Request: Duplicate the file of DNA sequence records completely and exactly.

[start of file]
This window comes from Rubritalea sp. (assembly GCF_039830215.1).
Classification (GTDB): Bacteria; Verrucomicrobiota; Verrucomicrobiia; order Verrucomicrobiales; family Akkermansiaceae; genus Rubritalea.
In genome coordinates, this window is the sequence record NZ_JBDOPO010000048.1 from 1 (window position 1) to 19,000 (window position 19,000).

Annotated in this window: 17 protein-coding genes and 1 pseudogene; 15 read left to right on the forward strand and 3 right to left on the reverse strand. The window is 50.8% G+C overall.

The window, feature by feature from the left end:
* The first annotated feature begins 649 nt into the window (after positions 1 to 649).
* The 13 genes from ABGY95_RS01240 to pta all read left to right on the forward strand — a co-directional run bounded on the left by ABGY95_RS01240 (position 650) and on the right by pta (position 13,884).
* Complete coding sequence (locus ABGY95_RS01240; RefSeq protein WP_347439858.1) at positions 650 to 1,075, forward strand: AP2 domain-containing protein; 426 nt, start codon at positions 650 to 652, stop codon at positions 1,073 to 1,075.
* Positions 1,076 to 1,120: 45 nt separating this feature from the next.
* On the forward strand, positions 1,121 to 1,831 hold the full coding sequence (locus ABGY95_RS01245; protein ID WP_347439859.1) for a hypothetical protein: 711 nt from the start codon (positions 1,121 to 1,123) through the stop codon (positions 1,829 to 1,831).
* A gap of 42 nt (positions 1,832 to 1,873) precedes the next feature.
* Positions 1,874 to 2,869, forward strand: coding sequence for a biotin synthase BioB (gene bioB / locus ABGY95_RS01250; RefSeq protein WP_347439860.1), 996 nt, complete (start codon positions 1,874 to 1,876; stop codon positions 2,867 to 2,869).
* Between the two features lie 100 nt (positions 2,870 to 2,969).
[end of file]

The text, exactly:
This window comes from Rubritalea sp. (assembly GCF_039830215.1).
Classification (GTDB): Bacteria; Verrucomicrobiota; Verrucomicrobiia; order Verrucomicrobiales; family Akkermansiaceae; genus Rubritalea.
In genome coordinates, this window is the sequence record NZ_JBDOPO010000048.1 from 1 (window position 1) to 19,000 (window position 19,000).

Annotated in this window: 17 protein-coding genes and 1 pseudogene; 15 read left to right on the forward strand and 3 right to left on the reverse strand. The window is 50.8% G+C overall.

The window, feature by feature from the left end:
* The first annotated feature begins 649 nt into the window (after positions 1 to 649).
* The 13 genes from ABGY95_RS01240 to pta all read left to right on the forward strand — a co-directional run bounded on the left by ABGY95_RS01240 (position 650) and on the right by pta (position 13,884).
* Complete coding sequence (locus ABGY95_RS01240; RefSeq protein WP_347439858.1) at positions 650 to 1,075, forward strand: AP2 domain-containing protein; 426 nt, start codon at positions 650 to 652, stop codon at positions 1,073 to 1,075.
* Positions 1,076 to 1,120: 45 nt separating this feature from the next.
* On the forward strand, positions 1,121 to 1,831 hold the full coding sequence (locus ABGY95_RS01245; protein ID WP_347439859.1) for a hypothetical protein: 711 nt from the start codon (positions 1,121 to 1,123) through the stop codon (positions 1,829 to 1,831).
* A gap of 42 nt (positions 1,832 to 1,873) precedes the next feature.
* Positions 1,874 to 2,869, forward strand: coding sequence for a biotin synthase BioB (gene bioB / locus ABGY95_RS01250; RefSeq protein WP_347439860.1), 996 nt, complete (start codon positions 1,874 to 1,876; stop codon positions 2,867 to 2,869).
* Between the two features lie 100 nt (positions 2,870 to 2,969).